|garlic from the garden|
Gita and I took a walk last night. The air was cool- almost cool enough for a jacket. The katydids and crickets sang for us. I could smell the scent of flowers- maybe datura, maybe mockorange, maybe the last of the oriental lilies- I wasn't sure. I could smell them, but not see the source.
It's the time of year I wait for most in Minnesota. Time to harvest what's been growing all summer. Time for the mosquitoes (and this year- japanese beetles) to die off and leave us alone. Time for the ground to get a bit dry. Time to think about what day I'll go to the State Fair. Time to notice the first leaf or two start to show a little yellow or red.
I love late summer and early fall. A friend once told me that he doesn't like early fall, because he knows what's coming next. True maybe- but I'd rather not think about it.
Maybe we'll have another winter like 1999-2000 where it was warm enough on New Years' Eve to be outside without a jacket. La Nina is done with us for right now. It could happen. I could harvest tomatoes in November. maybe.
The garlic at top was just harvested today. I ran a bit of an experiment to see if cutting off the scapes really makes the bulbs grow larger. Judge for yourself. The bunch of garlic on the left had the scapes cut off, on the right, the scapes remained (and produced a nice little crop of seed garlic).
As far as I could tell, cutting off the scapes made no difference. In fact, I think the largest bulb I harvested was one of the two that kept its scape. That one was buried deeper too- maybe 8-10 inches- so that may have affected it as well. But overall I didn't see a big difference. I may let all the scapes stay on next year.
|kale, with tomatoes and zucchini mixed in|
|and a bare patch for replanting|
|the ligularia is always a watering indicator for the rest of the garden|
Had we planned better, the tomatoes and zucchini would have been in the middle of the spring veggies, and beginning to sprawl all over the empty real estate.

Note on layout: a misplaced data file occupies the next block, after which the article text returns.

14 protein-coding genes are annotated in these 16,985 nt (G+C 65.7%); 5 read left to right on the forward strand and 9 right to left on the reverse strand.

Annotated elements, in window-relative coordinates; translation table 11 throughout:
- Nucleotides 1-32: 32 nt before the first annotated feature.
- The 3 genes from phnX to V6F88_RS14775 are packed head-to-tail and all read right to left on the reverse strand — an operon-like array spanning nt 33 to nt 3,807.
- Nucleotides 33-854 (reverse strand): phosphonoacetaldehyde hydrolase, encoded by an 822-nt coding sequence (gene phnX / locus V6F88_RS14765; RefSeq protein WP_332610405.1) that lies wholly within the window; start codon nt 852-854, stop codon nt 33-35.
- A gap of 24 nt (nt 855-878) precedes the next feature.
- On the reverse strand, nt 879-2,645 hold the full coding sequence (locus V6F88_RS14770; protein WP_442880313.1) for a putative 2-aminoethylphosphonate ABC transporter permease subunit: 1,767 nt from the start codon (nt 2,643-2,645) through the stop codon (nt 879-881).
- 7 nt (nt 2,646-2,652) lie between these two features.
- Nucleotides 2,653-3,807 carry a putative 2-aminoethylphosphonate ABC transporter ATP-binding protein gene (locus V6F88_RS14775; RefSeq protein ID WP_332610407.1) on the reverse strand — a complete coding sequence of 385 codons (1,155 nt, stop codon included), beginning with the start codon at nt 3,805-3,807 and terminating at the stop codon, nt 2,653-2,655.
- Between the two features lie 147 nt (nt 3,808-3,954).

That said- there wasn't much planning this spring. A little here, a little there. More so than usual. Next year we'll be organized. maybe.
The ligularia are now just beginning to flop over and look tired. It's been at least a week since we've had rain. It's been such a lush summer, the ligularia have been unusually happy and tall until now. They're letting me know now that I may have to water the whole garden if it doesn't rain in the next few days.
Sometimes, this time of year it's hard to know what to do with all the fresh produce. Tonight I made a quinoa pilaf with fresh kale and some salmon with dill. Except for the quinoa, (ok- and the salmon too) everything came from our garden. Tomatoes (Opalka and Garden Peach), chives, garlic and broccoli for the pilaf, kale and garlic for the stir-fried kale, and dill for the salmon. It took about 45 minutes and was delicious. If I do say so myself.
Of course, the kids wouldn't eat the salmon. (Yuk, daddy!) So they had fish sticks, the semi-natural kind. But- check this out- they also had a generous helping of kale! They ate it all on their own as well. They enjoy picking it in the garden, and when they know that that's what is on their plate, they eat it with gusto. It amazes me- but it's true.
Stuff from the news:
Earlier this week I read this article from the Minneapolis Star Tribune which announced that the city of Minneapolis has made it legal to have a front yard garden. Or at least a native prairie plant garden. No mention of vegetable gardens.